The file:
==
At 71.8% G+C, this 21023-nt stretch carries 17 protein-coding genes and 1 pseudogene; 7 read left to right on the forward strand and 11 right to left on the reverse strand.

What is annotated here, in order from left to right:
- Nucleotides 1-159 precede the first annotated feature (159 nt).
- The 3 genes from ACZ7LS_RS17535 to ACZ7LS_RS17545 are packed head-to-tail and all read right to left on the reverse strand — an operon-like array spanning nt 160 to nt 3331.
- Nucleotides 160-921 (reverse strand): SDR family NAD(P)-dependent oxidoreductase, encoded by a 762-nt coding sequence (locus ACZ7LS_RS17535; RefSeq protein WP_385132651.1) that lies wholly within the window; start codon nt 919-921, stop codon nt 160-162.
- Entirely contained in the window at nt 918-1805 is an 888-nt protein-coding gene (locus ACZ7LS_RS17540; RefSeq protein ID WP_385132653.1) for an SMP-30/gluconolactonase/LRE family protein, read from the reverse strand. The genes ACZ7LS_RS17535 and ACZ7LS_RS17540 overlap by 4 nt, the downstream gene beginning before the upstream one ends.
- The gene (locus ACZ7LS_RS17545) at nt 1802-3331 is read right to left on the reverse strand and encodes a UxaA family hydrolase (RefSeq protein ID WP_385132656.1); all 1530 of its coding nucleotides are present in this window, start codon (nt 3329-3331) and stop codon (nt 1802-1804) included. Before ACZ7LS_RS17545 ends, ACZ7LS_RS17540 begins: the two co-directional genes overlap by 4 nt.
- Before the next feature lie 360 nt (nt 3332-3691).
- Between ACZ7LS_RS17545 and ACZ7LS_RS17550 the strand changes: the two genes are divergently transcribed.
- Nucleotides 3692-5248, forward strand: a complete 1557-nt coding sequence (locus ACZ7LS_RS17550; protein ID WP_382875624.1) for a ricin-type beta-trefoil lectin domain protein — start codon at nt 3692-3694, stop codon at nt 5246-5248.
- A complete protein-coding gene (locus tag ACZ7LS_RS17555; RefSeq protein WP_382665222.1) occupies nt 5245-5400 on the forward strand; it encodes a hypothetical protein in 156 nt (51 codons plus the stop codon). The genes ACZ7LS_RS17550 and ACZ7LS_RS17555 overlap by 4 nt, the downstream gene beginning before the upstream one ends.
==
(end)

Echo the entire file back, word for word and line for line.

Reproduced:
At 71.8% G+C, this 21023-nt stretch carries 17 protein-coding genes and 1 pseudogene; 7 read left to right on the forward strand and 11 right to left on the reverse strand.

What is annotated here, in order from left to right:
- Nucleotides 1-159 precede the first annotated feature (159 nt).
- The 3 genes from ACZ7LS_RS17535 to ACZ7LS_RS17545 are packed head-to-tail and all read right to left on the reverse strand — an operon-like array spanning nt 160 to nt 3331.
- Nucleotides 160-921 (reverse strand): SDR family NAD(P)-dependent oxidoreductase, encoded by a 762-nt coding sequence (locus ACZ7LS_RS17535; RefSeq protein WP_385132651.1) that lies wholly within the window; start codon nt 919-921, stop codon nt 160-162.
- Entirely contained in the window at nt 918-1805 is an 888-nt protein-coding gene (locus ACZ7LS_RS17540; RefSeq protein ID WP_385132653.1) for an SMP-30/gluconolactonase/LRE family protein, read from the reverse strand. The genes ACZ7LS_RS17535 and ACZ7LS_RS17540 overlap by 4 nt, the downstream gene beginning before the upstream one ends.
- The gene (locus ACZ7LS_RS17545) at nt 1802-3331 is read right to left on the reverse strand and encodes a UxaA family hydrolase (RefSeq protein ID WP_385132656.1); all 1530 of its coding nucleotides are present in this window, start codon (nt 3329-3331) and stop codon (nt 1802-1804) included. Before ACZ7LS_RS17545 ends, ACZ7LS_RS17540 begins: the two co-directional genes overlap by 4 nt.
- Before the next feature lie 360 nt (nt 3332-3691).
- Between ACZ7LS_RS17545 and ACZ7LS_RS17550 the strand changes: the two genes are divergently transcribed.
- Nucleotides 3692-5248, forward strand: a complete 1557-nt coding sequence (locus ACZ7LS_RS17550; protein ID WP_382875624.1) for a ricin-type beta-trefoil lectin domain protein — start codon at nt 3692-3694, stop codon at nt 5246-5248.
- A complete protein-coding gene (locus tag ACZ7LS_RS17555; RefSeq protein WP_382665222.1) occupies nt 5245-5400 on the forward strand; it encodes a hypothetical protein in 156 nt (51 codons plus the stop codon). The genes ACZ7LS_RS17550 and ACZ7LS_RS17555 overlap by 4 nt, the downstream gene beginning before the upstream one ends.